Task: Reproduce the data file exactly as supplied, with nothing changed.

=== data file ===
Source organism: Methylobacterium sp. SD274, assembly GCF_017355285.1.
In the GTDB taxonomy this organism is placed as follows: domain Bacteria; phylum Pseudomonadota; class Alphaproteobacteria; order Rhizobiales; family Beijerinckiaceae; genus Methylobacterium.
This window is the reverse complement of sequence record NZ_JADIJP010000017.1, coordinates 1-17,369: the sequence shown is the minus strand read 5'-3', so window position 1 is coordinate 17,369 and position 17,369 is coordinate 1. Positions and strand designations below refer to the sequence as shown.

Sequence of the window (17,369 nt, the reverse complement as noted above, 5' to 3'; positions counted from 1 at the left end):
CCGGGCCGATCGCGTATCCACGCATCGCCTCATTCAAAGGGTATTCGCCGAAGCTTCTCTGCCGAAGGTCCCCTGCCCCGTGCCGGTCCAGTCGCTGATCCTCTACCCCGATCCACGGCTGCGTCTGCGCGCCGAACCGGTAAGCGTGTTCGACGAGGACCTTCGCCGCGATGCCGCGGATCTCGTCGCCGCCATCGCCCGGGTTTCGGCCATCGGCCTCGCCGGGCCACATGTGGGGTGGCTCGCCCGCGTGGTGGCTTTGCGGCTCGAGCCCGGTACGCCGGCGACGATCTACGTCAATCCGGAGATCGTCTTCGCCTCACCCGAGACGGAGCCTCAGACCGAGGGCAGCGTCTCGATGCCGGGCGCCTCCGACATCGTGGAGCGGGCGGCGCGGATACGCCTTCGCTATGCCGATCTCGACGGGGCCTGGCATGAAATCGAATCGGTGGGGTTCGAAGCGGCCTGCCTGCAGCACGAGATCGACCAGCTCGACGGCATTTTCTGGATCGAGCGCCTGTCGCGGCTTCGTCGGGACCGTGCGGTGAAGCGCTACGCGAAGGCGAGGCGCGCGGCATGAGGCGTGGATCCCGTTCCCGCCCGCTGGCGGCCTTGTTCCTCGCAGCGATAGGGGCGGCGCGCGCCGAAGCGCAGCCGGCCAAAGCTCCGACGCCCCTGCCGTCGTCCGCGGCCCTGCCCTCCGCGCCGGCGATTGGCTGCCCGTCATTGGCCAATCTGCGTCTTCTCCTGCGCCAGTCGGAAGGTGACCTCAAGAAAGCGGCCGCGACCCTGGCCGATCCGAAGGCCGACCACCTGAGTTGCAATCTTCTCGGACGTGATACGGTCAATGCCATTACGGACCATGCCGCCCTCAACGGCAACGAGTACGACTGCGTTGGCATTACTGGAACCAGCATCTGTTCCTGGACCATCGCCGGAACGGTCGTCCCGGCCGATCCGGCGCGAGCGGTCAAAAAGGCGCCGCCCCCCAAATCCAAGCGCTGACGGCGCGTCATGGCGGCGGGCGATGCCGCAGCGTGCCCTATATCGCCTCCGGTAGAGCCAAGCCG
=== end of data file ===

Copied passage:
Source organism: Methylobacterium sp. SD274, assembly GCF_017355285.1.
In the GTDB taxonomy this organism is placed as follows: domain Bacteria; phylum Pseudomonadota; class Alphaproteobacteria; order Rhizobiales; family Beijerinckiaceae; genus Methylobacterium.
This window is the reverse complement of sequence record NZ_JADIJP010000017.1, coordinates 1-17,369: the sequence shown is the minus strand read 5'-3', so window position 1 is coordinate 17,369 and position 17,369 is coordinate 1. Positions and strand designations below refer to the sequence as shown.

Sequence of the window (17,369 nt, the reverse complement as noted above, 5' to 3'; positions counted from 1 at the left end):
CCGGGCCGATCGCGTATCCACGCATCGCCTCATTCAAAGGGTATTCGCCGAAGCTTCTCTGCCGAAGGTCCCCTGCCCCGTGCCGGTCCAGTCGCTGATCCTCTACCCCGATCCACGGCTGCGTCTGCGCGCCGAACCGGTAAGCGTGTTCGACGAGGACCTTCGCCGCGATGCCGCGGATCTCGTCGCCGCCATCGCCCGGGTTTCGGCCATCGGCCTCGCCGGGCCACATGTGGGGTGGCTCGCCCGCGTGGTGGCTTTGCGGCTCGAGCCCGGTACGCCGGCGACGATCTACGTCAATCCGGAGATCGTCTTCGCCTCACCCGAGACGGAGCCTCAGACCGAGGGCAGCGTCTCGATGCCGGGCGCCTCCGACATCGTGGAGCGGGCGGCGCGGATACGCCTTCGCTATGCCGATCTCGACGGGGCCTGGCATGAAATCGAATCGGTGGGGTTCGAAGCGGCCTGCCTGCAGCACGAGATCGACCAGCTCGACGGCATTTTCTGGATCGAGCGCCTGTCGCGGCTTCGTCGGGACCGTGCGGTGAAGCGCTACGCGAAGGCGAGGCGCGCGGCATGAGGCGTGGATCCCGTTCCCGCCCGCTGGCGGCCTTGTTCCTCGCAGCGATAGGGGCGGCGCGCGCCGAAGCGCAGCCGGCCAAAGCTCCGACGCCCCTGCCGTCGTCCGCGGCCCTGCCCTCCGCGCCGGCGATTGGCTGCCCGTCATTGGCCAATCTGCGTCTTCTCCTGCGCCAGTCGGAAGGTGACCTCAAGAAAGCGGCCGCGACCCTGGCCGATCCGAAGGCCGACCACCTGAGTTGCAATCTTCTCGGACGTGATACGGTCAATGCCATTACGGACCATGCCGCCCTCAACGGCAACGAGTACGACTGCGTTGGCATTACTGGAACCAGCATCTGTTCCTGGACCATCGCCGGAACGGTCGTCCCGGCCGATCCGGCGCGAGCGGTCAAAAAGGCGCCGCCCCCCAAATCCAAGCGCTGACGGCGCGTCATGGCGGCGGGCGATGCCGCAGCGTGCCCTATATCGCCTCCGGTAGAGCCAAGCCG